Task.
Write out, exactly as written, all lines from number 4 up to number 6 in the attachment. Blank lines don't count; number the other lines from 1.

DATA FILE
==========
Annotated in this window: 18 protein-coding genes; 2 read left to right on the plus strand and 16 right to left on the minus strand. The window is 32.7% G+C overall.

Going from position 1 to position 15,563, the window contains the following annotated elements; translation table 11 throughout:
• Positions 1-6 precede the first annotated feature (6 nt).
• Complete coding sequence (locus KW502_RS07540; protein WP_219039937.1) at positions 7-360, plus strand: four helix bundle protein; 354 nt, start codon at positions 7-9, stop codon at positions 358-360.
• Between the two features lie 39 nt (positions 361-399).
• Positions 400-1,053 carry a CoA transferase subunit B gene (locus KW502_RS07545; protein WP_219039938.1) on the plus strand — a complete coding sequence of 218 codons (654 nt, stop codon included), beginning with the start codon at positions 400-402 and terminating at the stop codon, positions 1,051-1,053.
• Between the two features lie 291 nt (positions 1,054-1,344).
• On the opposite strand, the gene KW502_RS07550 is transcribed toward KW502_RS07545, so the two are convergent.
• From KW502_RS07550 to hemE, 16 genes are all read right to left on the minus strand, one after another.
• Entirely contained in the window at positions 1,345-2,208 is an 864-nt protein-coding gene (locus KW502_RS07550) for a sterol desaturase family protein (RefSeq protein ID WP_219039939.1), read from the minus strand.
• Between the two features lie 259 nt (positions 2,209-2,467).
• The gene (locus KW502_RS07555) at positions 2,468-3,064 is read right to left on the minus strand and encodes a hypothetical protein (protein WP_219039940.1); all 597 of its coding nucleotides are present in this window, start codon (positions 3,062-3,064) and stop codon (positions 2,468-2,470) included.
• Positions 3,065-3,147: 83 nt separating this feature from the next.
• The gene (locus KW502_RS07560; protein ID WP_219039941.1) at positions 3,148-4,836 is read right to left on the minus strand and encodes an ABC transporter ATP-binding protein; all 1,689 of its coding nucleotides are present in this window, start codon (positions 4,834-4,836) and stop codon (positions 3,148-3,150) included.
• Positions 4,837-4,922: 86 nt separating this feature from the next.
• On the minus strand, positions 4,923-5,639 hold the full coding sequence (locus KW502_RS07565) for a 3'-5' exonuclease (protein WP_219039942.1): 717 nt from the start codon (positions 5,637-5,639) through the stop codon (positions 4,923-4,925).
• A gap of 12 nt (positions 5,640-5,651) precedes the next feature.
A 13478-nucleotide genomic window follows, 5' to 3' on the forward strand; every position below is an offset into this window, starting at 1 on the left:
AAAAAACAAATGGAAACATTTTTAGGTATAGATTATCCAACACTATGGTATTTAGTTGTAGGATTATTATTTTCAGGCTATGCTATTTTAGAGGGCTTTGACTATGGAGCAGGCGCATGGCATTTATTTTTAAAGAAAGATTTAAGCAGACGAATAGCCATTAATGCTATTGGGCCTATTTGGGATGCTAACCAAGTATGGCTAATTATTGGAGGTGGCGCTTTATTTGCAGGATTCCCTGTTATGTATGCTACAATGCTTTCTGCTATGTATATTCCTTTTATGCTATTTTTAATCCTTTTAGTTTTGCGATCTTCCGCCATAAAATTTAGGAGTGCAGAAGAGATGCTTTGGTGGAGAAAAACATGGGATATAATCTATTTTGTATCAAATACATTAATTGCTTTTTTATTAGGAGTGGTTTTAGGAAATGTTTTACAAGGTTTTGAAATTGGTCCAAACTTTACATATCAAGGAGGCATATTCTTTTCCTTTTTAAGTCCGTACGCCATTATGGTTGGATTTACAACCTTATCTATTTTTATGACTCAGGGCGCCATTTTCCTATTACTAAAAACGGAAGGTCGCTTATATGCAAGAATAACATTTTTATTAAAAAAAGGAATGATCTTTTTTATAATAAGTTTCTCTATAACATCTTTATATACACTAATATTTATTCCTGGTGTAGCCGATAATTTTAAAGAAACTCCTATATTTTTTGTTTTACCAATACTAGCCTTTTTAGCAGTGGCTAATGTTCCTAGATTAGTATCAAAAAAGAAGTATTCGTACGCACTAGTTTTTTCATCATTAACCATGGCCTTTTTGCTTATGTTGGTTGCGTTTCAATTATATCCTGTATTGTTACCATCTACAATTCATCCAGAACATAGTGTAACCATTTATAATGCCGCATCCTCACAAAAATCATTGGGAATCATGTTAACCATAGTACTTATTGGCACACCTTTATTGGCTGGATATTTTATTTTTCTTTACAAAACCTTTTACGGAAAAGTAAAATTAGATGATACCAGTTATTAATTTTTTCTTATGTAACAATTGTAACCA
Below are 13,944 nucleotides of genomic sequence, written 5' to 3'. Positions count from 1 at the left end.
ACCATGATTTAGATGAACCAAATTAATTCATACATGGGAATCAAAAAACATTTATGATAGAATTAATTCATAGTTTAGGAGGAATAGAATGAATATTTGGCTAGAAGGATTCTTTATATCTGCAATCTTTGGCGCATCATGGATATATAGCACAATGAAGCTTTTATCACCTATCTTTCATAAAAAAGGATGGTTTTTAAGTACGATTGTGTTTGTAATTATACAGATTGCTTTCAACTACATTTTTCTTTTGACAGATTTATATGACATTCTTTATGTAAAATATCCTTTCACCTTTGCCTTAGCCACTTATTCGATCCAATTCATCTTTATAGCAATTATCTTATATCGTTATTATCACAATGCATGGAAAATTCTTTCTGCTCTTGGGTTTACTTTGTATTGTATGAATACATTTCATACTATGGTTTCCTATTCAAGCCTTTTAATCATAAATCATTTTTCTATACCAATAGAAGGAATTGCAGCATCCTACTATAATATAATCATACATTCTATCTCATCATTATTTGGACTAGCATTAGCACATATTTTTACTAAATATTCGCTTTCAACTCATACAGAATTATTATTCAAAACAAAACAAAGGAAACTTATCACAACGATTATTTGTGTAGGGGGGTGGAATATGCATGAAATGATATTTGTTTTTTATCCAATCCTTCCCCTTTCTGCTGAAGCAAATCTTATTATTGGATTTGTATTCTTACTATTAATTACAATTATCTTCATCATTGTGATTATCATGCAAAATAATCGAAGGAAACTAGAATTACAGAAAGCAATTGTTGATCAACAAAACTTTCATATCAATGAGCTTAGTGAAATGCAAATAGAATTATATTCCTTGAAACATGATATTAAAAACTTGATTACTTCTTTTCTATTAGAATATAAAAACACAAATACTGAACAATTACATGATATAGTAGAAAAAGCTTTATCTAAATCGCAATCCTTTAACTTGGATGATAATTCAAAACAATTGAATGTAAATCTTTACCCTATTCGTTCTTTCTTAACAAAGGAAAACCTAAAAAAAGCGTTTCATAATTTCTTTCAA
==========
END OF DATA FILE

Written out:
• Complete coding sequence (locus KW502_RS07540; protein WP_219039937.1) at positions 7-360, plus strand: four helix bundle protein; 354 nt, start codon at positions 7-9, stop codon at positions 358-360.
• Between the two features lie 39 nt (positions 361-399).
• Positions 400-1,053 carry a CoA transferase subunit B gene (locus KW502_RS07545; protein WP_219039938.1) on the plus strand — a complete coding sequence of 218 codons (654 nt, stop codon included), beginning with the start codon at positions 400-402 and terminating at the stop codon, positions 1,051-1,053.